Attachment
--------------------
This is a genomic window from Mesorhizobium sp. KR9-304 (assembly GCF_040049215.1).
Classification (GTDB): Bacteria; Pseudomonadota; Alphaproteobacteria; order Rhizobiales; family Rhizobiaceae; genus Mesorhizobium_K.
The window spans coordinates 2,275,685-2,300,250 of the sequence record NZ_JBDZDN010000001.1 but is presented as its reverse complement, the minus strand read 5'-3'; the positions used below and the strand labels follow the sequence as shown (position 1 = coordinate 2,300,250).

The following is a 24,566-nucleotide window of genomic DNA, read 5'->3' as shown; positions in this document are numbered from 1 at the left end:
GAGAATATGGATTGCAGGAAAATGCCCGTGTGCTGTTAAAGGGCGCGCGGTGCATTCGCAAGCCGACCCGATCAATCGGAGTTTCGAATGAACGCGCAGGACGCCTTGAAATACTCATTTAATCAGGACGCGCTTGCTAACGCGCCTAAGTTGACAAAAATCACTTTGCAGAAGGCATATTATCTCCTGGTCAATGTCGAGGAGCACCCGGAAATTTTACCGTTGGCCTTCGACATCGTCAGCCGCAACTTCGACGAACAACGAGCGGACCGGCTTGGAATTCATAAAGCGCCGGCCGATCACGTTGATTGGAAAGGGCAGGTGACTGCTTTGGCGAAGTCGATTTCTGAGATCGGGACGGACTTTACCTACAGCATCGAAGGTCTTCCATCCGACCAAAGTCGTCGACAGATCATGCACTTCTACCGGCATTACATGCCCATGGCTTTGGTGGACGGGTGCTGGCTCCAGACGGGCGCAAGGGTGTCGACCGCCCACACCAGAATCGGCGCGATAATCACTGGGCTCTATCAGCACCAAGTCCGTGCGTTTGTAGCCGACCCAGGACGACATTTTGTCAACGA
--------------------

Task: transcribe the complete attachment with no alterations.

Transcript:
This is a genomic window from Mesorhizobium sp. KR9-304 (assembly GCF_040049215.1).
Classification (GTDB): Bacteria; Pseudomonadota; Alphaproteobacteria; order Rhizobiales; family Rhizobiaceae; genus Mesorhizobium_K.
The window spans coordinates 2,275,685-2,300,250 of the sequence record NZ_JBDZDN010000001.1 but is presented as its reverse complement, the minus strand read 5'-3'; the positions used below and the strand labels follow the sequence as shown (position 1 = coordinate 2,300,250).

The following is a 24,566-nucleotide window of genomic DNA, read 5'->3' as shown; positions in this document are numbered from 1 at the left end:
GAGAATATGGATTGCAGGAAAATGCCCGTGTGCTGTTAAAGGGCGCGCGGTGCATTCGCAAGCCGACCCGATCAATCGGAGTTTCGAATGAACGCGCAGGACGCCTTGAAATACTCATTTAATCAGGACGCGCTTGCTAACGCGCCTAAGTTGACAAAAATCACTTTGCAGAAGGCATATTATCTCCTGGTCAATGTCGAGGAGCACCCGGAAATTTTACCGTTGGCCTTCGACATCGTCAGCCGCAACTTCGACGAACAACGAGCGGACCGGCTTGGAATTCATAAAGCGCCGGCCGATCACGTTGATTGGAAAGGGCAGGTGACTGCTTTGGCGAAGTCGATTTCTGAGATCGGGACGGACTTTACCTACAGCATCGAAGGTCTTCCATCCGACCAAAGTCGTCGACAGATCATGCACTTCTACCGGCATTACATGCCCATGGCTTTGGTGGACGGGTGCTGGCTCCAGACGGGCGCAAGGGTGTCGACCGCCCACACCAGAATCGGCGCGATAATCACTGGGCTCTATCAGCACCAAGTCCGTGCGTTTGTAGCCGACCCAGGACGACATTTTGTCAACGA